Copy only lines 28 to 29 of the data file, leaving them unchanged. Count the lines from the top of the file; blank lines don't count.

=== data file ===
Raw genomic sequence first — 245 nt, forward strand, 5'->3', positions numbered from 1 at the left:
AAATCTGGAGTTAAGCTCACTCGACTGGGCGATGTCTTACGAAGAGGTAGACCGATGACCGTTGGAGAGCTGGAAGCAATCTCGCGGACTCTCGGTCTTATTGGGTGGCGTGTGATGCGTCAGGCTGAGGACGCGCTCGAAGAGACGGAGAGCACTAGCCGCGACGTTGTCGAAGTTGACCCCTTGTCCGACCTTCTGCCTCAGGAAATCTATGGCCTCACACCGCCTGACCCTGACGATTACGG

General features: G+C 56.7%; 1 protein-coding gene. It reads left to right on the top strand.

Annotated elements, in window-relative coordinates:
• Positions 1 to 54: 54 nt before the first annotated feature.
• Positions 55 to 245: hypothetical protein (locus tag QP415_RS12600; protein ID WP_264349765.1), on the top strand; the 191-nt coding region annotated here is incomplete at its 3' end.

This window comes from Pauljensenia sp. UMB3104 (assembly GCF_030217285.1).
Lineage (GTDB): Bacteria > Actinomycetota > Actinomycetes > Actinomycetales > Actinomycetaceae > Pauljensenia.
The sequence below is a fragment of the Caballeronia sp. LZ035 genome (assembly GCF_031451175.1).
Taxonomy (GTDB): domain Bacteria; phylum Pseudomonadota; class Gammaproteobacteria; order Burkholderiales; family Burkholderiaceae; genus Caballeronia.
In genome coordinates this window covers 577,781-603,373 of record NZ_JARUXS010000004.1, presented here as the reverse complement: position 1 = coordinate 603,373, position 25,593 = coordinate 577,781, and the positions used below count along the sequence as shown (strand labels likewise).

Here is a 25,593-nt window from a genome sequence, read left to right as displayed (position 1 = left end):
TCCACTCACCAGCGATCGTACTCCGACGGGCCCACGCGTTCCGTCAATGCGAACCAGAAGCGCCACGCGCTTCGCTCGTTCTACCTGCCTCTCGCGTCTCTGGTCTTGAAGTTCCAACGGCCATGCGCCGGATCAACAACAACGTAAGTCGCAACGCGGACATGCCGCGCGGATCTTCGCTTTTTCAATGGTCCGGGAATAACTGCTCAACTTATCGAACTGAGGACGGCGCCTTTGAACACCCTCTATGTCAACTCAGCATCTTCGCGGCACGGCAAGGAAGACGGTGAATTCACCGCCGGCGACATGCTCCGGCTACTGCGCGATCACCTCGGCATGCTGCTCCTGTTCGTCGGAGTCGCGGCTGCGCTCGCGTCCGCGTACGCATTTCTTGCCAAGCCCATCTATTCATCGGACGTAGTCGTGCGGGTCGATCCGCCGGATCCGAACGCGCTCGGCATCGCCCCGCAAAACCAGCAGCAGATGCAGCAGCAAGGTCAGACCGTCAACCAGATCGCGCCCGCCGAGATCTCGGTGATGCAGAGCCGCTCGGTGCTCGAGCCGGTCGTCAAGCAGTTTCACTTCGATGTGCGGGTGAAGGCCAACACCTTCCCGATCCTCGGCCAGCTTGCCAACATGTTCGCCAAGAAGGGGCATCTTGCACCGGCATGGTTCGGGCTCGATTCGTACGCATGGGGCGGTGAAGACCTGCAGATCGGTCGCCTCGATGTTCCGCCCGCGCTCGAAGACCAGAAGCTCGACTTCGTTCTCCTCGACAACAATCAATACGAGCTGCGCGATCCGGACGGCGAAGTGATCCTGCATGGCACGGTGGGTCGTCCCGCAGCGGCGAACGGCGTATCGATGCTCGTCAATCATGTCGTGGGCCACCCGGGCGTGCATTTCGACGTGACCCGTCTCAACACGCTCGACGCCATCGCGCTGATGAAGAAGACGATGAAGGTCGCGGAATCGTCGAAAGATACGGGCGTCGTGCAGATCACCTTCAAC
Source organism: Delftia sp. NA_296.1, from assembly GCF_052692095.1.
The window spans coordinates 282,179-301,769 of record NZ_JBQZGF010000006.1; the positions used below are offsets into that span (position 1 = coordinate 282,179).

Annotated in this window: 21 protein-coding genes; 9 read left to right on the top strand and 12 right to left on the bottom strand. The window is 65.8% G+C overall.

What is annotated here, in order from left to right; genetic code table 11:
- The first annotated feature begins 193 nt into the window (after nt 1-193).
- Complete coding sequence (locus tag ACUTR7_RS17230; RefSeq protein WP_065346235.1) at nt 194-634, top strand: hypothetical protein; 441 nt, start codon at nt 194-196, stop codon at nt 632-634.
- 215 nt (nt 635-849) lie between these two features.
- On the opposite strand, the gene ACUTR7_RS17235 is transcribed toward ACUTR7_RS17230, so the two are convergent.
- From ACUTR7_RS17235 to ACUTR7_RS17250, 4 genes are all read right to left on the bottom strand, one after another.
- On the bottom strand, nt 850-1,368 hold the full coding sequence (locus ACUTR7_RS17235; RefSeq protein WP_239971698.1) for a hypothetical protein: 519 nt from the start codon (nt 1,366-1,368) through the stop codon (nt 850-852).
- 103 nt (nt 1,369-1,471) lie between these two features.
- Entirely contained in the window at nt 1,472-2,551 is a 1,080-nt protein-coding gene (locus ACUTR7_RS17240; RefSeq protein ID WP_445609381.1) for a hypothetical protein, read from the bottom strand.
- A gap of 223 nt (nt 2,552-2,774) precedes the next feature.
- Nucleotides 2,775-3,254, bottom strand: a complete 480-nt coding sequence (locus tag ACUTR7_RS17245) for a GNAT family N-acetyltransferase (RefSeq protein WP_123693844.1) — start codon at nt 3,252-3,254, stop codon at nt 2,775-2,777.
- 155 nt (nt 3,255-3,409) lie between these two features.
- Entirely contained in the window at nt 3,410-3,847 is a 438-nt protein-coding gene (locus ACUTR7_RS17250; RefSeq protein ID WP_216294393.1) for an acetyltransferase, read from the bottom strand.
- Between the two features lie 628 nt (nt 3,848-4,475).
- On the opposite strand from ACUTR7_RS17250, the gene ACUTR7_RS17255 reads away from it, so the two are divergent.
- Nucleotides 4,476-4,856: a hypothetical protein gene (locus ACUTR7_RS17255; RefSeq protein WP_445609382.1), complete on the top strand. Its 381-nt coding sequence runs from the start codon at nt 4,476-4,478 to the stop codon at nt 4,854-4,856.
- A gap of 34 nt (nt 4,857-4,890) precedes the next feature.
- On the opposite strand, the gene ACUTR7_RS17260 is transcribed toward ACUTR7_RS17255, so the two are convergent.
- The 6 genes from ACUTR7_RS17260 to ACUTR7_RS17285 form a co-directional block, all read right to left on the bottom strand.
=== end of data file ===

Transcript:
- 155 nt (nt 3,255-3,409) lie between these two features.
- Entirely contained in the window at nt 3,410-3,847 is a 438-nt protein-coding gene (locus ACUTR7_RS17250; RefSeq protein ID WP_216294393.1) for an acetyltransferase, read from the bottom strand.